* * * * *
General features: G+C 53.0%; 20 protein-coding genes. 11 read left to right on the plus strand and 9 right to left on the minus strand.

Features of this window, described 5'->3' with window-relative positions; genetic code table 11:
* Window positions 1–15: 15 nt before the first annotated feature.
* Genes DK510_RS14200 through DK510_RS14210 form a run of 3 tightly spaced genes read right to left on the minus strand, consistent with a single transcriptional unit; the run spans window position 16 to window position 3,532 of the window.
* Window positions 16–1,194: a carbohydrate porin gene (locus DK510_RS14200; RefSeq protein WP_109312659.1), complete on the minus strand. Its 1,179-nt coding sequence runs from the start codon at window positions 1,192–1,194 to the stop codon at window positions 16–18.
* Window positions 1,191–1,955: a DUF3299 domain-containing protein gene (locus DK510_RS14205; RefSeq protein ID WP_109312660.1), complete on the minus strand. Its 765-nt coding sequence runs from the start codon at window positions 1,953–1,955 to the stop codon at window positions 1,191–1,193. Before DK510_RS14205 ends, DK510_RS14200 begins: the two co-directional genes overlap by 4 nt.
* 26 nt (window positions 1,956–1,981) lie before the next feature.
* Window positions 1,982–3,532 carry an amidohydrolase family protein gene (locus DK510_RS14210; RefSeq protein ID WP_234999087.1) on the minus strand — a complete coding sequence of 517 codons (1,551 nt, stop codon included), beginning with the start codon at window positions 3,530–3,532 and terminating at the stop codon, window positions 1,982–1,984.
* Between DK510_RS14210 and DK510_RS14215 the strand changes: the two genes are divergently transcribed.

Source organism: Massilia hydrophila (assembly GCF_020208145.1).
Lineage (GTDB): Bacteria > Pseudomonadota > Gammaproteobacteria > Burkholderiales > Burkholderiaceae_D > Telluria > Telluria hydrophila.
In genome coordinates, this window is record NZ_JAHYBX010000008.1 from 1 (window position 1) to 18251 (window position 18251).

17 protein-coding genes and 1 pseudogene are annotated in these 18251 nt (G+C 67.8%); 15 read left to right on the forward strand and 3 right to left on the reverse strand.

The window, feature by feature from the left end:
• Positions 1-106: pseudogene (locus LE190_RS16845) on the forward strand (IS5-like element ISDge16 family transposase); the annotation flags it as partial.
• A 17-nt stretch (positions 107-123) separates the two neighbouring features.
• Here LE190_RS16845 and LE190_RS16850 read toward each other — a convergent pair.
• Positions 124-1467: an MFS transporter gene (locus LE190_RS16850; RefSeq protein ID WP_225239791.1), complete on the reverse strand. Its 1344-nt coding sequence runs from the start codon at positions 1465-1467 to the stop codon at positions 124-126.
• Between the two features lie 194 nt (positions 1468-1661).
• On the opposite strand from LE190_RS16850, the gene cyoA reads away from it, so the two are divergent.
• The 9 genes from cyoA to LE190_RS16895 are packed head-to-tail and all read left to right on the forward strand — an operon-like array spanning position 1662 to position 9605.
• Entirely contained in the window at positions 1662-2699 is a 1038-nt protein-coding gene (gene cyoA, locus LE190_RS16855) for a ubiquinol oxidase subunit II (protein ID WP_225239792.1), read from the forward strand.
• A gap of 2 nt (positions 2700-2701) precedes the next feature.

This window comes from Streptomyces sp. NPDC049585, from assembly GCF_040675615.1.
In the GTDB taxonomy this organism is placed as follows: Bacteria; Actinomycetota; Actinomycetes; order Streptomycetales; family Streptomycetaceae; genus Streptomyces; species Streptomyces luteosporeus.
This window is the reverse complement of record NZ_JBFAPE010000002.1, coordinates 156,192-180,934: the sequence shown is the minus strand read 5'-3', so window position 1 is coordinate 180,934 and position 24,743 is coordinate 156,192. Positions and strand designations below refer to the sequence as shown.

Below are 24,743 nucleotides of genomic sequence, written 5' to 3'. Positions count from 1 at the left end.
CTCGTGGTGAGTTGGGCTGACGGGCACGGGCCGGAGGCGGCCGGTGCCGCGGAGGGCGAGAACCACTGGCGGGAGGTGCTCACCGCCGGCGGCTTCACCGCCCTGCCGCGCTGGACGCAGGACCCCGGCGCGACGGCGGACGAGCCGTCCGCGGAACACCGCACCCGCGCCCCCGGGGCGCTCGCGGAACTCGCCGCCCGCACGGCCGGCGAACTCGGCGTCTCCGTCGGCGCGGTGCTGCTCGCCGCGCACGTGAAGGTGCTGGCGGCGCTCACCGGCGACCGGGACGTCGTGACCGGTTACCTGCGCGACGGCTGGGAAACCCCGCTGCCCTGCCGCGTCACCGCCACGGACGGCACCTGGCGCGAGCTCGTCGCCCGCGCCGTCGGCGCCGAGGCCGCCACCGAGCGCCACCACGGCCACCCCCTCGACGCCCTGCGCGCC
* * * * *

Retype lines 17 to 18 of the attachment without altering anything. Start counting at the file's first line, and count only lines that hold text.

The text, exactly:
• Here LE190_RS16845 and LE190_RS16850 read toward each other — a convergent pair.
• Positions 124-1467: an MFS transporter gene (locus LE190_RS16850; RefSeq protein ID WP_225239791.1), complete on the reverse strand. Its 1344-nt coding sequence runs from the start codon at positions 1465-1467 to the stop codon at positions 124-126.